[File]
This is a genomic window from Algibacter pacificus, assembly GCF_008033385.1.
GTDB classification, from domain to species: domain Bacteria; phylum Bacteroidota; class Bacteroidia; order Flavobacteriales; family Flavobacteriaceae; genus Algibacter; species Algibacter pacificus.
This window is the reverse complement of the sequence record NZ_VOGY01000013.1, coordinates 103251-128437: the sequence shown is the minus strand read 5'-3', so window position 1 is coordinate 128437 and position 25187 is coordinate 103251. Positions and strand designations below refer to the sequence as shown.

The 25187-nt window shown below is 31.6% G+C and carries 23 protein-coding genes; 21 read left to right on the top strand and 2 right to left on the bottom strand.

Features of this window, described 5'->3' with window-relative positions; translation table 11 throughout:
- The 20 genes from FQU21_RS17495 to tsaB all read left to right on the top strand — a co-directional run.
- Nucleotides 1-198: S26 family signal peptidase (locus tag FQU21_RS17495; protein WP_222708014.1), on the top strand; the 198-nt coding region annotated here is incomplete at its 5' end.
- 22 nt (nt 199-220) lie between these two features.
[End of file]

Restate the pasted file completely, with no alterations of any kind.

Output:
This is a genomic window from Algibacter pacificus, assembly GCF_008033385.1.
GTDB classification, from domain to species: domain Bacteria; phylum Bacteroidota; class Bacteroidia; order Flavobacteriales; family Flavobacteriaceae; genus Algibacter; species Algibacter pacificus.
This window is the reverse complement of the sequence record NZ_VOGY01000013.1, coordinates 103251-128437: the sequence shown is the minus strand read 5'-3', so window position 1 is coordinate 128437 and position 25187 is coordinate 103251. Positions and strand designations below refer to the sequence as shown.

The 25187-nt window shown below is 31.6% G+C and carries 23 protein-coding genes; 21 read left to right on the top strand and 2 right to left on the bottom strand.

Features of this window, described 5'->3' with window-relative positions; translation table 11 throughout:
- The 20 genes from FQU21_RS17495 to tsaB all read left to right on the top strand — a co-directional run.
- Nucleotides 1-198: S26 family signal peptidase (locus tag FQU21_RS17495; protein WP_222708014.1), on the top strand; the 198-nt coding region annotated here is incomplete at its 5' end.
- 22 nt (nt 199-220) lie between these two features.